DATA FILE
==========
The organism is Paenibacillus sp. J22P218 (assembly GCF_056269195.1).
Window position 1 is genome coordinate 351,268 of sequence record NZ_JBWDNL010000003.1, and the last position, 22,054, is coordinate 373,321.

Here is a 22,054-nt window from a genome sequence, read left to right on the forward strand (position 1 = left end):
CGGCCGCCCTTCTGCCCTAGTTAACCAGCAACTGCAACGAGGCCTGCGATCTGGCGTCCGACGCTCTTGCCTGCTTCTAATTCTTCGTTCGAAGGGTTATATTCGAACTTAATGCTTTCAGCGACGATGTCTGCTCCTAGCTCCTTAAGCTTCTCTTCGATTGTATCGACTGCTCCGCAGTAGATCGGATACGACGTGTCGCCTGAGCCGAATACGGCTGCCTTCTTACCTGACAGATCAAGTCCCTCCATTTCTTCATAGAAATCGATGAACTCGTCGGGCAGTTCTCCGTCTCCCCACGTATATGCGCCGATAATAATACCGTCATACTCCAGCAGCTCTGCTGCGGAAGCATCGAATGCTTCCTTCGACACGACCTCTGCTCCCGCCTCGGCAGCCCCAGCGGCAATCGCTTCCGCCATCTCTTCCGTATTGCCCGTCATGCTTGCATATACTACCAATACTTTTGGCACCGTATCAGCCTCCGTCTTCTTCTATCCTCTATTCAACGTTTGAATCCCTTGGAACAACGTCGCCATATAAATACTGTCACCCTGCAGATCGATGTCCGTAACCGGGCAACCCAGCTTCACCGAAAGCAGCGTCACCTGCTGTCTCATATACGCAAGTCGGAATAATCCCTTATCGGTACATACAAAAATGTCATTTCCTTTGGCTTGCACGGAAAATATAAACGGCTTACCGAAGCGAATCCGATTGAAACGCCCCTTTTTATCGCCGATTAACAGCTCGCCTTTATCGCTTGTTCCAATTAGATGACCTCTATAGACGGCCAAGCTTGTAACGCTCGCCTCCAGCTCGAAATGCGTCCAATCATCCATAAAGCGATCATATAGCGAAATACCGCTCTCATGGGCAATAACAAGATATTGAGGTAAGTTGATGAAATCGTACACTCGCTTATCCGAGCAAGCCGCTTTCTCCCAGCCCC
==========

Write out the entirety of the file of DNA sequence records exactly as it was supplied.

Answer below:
The organism is Paenibacillus sp. J22P218 (assembly GCF_056269195.1).
Window position 1 is genome coordinate 351,268 of sequence record NZ_JBWDNL010000003.1, and the last position, 22,054, is coordinate 373,321.

Here is a 22,054-nt window from a genome sequence, read left to right on the forward strand (position 1 = left end):
CGGCCGCCCTTCTGCCCTAGTTAACCAGCAACTGCAACGAGGCCTGCGATCTGGCGTCCGACGCTCTTGCCTGCTTCTAATTCTTCGTTCGAAGGGTTATATTCGAACTTAATGCTTTCAGCGACGATGTCTGCTCCTAGCTCCTTAAGCTTCTCTTCGATTGTATCGACTGCTCCGCAGTAGATCGGATACGACGTGTCGCCTGAGCCGAATACGGCTGCCTTCTTACCTGACAGATCAAGTCCCTCCATTTCTTCATAGAAATCGATGAACTCGTCGGGCAGTTCTCCGTCTCCCCACGTATATGCGCCGATAATAATACCGTCATACTCCAGCAGCTCTGCTGCGGAAGCATCGAATGCTTCCTTCGACACGACCTCTGCTCCCGCCTCGGCAGCCCCAGCGGCAATCGCTTCCGCCATCTCTTCCGTATTGCCCGTCATGCTTGCATATACTACCAATACTTTTGGCACCGTATCAGCCTCCGTCTTCTTCTATCCTCTATTCAACGTTTGAATCCCTTGGAACAACGTCGCCATATAAATACTGTCACCCTGCAGATCGATGTCCGTAACCGGGCAACCCAGCTTCACCGAAAGCAGCGTCACCTGCTGTCTCATATACGCAAGTCGGAATAATCCCTTATCGGTACATACAAAAATGTCATTTCCTTTGGCTTGCACGGAAAATATAAACGGCTTACCGAAGCGAATCCGATTGAAACGCCCCTTTTTATCGCCGATTAACAGCTCGCCTTTATCGCTTGTTCCAATTAGATGACCTCTATAGACGGCCAAGCTTGTAACGCTCGCCTCCAGCTCGAAATGCGTCCAATCATCCATAAAGCGATCATATAGCGAAATACCGCTCTCATGGGCAATAACAAGATATTGAGGTAAGTTGATGAAATCGTACACTCGCTTATCCGAGCAAGCCGCTTTCTCCCAGCCCC